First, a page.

The only story within the game is hidden in track bios, and an ongoing contract system that has you swapping between racing teams. In other words, the narrative of the game is never explicit. For such a vibrant universe of racing destinations, it is a shame that a more established story arc was not crafted into this release. Customization is another element that lying on the editing room floor.
Pimping out your ship ends at a dozen or so preset color configurations.
There is a real sense of minimalism behind every decision in the game. I assure you this sensibility is comforting once you are speeding just below the speed of sound on what is essentially a massive rollercoaster. Excessive weaponry is abandoned for a handful of powerups that are divided into two categories: active and passive. View them as voluntary and involuntary muscles of your ship. Active powerups need to be manually initiated mid-race, whereas passive powerups are ingrained to the fabric of your ship, offering continual enhancement. I found this feature to really personify the ships I piloted.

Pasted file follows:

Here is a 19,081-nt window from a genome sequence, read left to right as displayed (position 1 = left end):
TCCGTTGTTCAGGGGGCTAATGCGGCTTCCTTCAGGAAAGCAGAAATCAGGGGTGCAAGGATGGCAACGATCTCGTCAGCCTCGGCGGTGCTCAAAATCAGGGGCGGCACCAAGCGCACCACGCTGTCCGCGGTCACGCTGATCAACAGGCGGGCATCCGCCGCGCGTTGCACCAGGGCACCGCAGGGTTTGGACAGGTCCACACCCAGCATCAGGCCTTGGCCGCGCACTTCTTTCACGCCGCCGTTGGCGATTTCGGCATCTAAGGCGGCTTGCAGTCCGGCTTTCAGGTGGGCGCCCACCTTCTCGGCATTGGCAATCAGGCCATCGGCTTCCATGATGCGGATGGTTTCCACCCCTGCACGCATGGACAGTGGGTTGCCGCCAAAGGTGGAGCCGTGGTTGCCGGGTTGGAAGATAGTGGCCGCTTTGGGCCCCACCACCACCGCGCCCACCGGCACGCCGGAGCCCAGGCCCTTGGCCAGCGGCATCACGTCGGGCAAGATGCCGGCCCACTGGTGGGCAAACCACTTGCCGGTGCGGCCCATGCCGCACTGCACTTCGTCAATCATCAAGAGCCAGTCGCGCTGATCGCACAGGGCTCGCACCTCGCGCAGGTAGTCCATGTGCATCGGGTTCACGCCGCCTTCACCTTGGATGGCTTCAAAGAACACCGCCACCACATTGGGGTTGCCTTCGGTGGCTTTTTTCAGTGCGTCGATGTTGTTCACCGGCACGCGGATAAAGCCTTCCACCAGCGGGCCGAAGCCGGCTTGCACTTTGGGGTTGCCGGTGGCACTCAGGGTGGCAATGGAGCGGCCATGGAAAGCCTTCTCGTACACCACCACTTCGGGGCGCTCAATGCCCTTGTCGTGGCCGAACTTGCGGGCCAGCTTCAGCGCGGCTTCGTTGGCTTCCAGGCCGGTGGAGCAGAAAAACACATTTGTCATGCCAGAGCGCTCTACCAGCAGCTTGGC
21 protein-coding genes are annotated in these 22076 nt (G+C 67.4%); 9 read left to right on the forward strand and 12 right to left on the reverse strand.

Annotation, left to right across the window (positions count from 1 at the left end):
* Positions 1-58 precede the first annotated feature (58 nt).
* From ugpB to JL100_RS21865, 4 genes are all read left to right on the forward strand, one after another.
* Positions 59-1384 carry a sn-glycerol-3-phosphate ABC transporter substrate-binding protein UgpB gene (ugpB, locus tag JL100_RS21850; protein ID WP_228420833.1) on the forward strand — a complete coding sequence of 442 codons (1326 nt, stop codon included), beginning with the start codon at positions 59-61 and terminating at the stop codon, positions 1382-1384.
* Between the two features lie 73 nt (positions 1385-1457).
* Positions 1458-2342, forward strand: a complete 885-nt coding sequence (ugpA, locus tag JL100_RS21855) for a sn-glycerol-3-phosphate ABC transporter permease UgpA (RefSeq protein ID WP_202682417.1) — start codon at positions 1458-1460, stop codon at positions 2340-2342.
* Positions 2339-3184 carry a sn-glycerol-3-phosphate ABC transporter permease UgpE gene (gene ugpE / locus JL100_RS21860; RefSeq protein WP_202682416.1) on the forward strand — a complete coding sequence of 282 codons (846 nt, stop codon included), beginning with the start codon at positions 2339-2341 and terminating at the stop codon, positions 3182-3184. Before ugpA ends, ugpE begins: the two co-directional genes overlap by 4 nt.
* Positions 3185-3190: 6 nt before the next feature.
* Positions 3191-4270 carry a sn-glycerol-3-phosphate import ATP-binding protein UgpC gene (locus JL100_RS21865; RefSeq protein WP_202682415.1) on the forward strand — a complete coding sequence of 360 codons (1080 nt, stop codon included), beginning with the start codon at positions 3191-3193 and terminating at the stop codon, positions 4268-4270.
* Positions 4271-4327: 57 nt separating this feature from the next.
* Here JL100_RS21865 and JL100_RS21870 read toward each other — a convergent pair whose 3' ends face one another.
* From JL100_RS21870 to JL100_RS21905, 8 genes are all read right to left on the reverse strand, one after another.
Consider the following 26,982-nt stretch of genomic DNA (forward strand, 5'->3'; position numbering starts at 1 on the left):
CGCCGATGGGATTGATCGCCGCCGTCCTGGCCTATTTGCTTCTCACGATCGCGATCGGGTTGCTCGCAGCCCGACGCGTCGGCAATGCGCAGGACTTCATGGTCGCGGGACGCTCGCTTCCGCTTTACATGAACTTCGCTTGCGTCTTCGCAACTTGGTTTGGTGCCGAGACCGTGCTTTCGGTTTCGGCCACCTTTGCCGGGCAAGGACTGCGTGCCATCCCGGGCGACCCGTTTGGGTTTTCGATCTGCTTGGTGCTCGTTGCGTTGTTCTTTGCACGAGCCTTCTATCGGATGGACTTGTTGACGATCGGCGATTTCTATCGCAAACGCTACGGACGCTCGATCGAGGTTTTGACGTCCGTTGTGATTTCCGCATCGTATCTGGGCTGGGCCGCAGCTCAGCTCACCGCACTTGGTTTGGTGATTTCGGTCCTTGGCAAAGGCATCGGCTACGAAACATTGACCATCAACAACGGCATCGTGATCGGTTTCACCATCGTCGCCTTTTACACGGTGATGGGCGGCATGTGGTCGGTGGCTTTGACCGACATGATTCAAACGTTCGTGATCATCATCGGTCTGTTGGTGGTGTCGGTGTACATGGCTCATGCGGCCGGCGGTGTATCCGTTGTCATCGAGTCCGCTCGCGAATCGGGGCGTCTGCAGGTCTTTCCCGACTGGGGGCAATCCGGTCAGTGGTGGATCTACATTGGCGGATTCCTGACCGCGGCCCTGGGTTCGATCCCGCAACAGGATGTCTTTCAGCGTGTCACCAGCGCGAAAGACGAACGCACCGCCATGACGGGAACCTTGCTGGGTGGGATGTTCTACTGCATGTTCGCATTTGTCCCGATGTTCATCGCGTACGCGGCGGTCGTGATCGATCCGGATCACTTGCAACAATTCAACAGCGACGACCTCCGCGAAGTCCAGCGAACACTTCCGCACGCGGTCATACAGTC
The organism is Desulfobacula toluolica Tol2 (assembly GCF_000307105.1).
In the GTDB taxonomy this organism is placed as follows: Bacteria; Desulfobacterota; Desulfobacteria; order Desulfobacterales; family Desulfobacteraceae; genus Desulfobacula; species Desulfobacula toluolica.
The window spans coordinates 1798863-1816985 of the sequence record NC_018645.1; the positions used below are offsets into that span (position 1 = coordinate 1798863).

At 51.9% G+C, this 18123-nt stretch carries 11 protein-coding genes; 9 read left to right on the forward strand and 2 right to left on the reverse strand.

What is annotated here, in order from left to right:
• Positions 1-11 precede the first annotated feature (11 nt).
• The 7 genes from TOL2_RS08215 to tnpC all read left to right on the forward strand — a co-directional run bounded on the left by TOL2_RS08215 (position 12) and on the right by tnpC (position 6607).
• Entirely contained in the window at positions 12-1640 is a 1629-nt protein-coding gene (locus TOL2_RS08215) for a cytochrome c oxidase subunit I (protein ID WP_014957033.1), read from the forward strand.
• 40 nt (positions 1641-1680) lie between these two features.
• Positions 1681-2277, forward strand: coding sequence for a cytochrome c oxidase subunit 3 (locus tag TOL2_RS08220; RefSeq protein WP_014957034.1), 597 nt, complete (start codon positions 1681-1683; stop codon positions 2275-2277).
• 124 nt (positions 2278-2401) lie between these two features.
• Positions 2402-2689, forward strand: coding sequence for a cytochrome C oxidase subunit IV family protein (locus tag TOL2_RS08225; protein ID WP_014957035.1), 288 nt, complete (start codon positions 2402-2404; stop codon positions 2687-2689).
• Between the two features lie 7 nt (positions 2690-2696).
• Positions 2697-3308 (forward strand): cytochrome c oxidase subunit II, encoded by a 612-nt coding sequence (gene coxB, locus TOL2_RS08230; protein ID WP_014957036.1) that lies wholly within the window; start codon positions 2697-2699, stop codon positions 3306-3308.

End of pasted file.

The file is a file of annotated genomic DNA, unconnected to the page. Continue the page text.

Even AI opponents expose character through their powerup usage. But this is only possible because the game limits you to one active and one passive per race. I will admit some of the active powerups simply did not translate during gameplay, and I never could seem to gauge their effectiveness. Luckily there are enough actives to shuffle between that have noticeable perks once deployed. A repair bot friend that orbits your ship is my personal favorite, because well…everyone can use a friend.
The selective design extends into piloting as well. With a twin-stick controlling scheme, your left analog handles steering, while the right stick controls your ship’s pitch and allow you to strafe right or left (similar to Wipeout’s air brake system). Not only are you responsible for the x axis, but must manage the y axis as well, matching your ships belly to the angle of the track.
The addition of the second analog brings another dimension to account for, and further plunges you into the vertigo abyss. If your ship’s nose drops below parallel, the screen dims and your surroundings gray as you experience a temporal blackout. And if your nose rises above parallel, blood rushes to your head as a pulsating crimson filter washes over the screen, encountering the game’s namesake: a redout.